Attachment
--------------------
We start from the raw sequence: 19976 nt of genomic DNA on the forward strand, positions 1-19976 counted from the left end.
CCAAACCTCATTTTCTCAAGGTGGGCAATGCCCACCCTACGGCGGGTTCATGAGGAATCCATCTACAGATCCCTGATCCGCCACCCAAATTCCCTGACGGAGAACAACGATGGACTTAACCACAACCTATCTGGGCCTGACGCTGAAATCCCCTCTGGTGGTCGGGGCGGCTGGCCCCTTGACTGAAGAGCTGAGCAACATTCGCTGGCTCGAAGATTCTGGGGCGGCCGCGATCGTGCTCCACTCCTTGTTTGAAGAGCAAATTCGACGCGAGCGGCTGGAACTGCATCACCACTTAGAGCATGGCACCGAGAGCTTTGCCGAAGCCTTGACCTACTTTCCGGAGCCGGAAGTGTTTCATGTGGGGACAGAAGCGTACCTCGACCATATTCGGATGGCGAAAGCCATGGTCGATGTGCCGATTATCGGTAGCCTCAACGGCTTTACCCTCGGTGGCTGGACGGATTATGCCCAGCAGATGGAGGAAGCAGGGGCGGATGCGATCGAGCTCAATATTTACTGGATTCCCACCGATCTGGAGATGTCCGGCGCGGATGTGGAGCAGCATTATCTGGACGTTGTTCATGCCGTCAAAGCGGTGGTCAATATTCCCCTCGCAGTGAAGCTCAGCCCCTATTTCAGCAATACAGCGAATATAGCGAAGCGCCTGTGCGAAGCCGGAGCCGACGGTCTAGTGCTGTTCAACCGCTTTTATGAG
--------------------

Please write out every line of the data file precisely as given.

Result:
We start from the raw sequence: 19976 nt of genomic DNA on the forward strand, positions 1-19976 counted from the left end.
CCAAACCTCATTTTCTCAAGGTGGGCAATGCCCACCCTACGGCGGGTTCATGAGGAATCCATCTACAGATCCCTGATCCGCCACCCAAATTCCCTGACGGAGAACAACGATGGACTTAACCACAACCTATCTGGGCCTGACGCTGAAATCCCCTCTGGTGGTCGGGGCGGCTGGCCCCTTGACTGAAGAGCTGAGCAACATTCGCTGGCTCGAAGATTCTGGGGCGGCCGCGATCGTGCTCCACTCCTTGTTTGAAGAGCAAATTCGACGCGAGCGGCTGGAACTGCATCACCACTTAGAGCATGGCACCGAGAGCTTTGCCGAAGCCTTGACCTACTTTCCGGAGCCGGAAGTGTTTCATGTGGGGACAGAAGCGTACCTCGACCATATTCGGATGGCGAAAGCCATGGTCGATGTGCCGATTATCGGTAGCCTCAACGGCTTTACCCTCGGTGGCTGGACGGATTATGCCCAGCAGATGGAGGAAGCAGGGGCGGATGCGATCGAGCTCAATATTTACTGGATTCCCACCGATCTGGAGATGTCCGGCGCGGATGTGGAGCAGCATTATCTGGACGTTGTTCATGCCGTCAAAGCGGTGGTCAATATTCCCCTCGCAGTGAAGCTCAGCCCCTATTTCAGCAATACAGCGAATATAGCGAAGCGCCTGTGCGAAGCCGGAGCCGACGGTCTAGTGCTGTTCAACCGCTTTTATGAG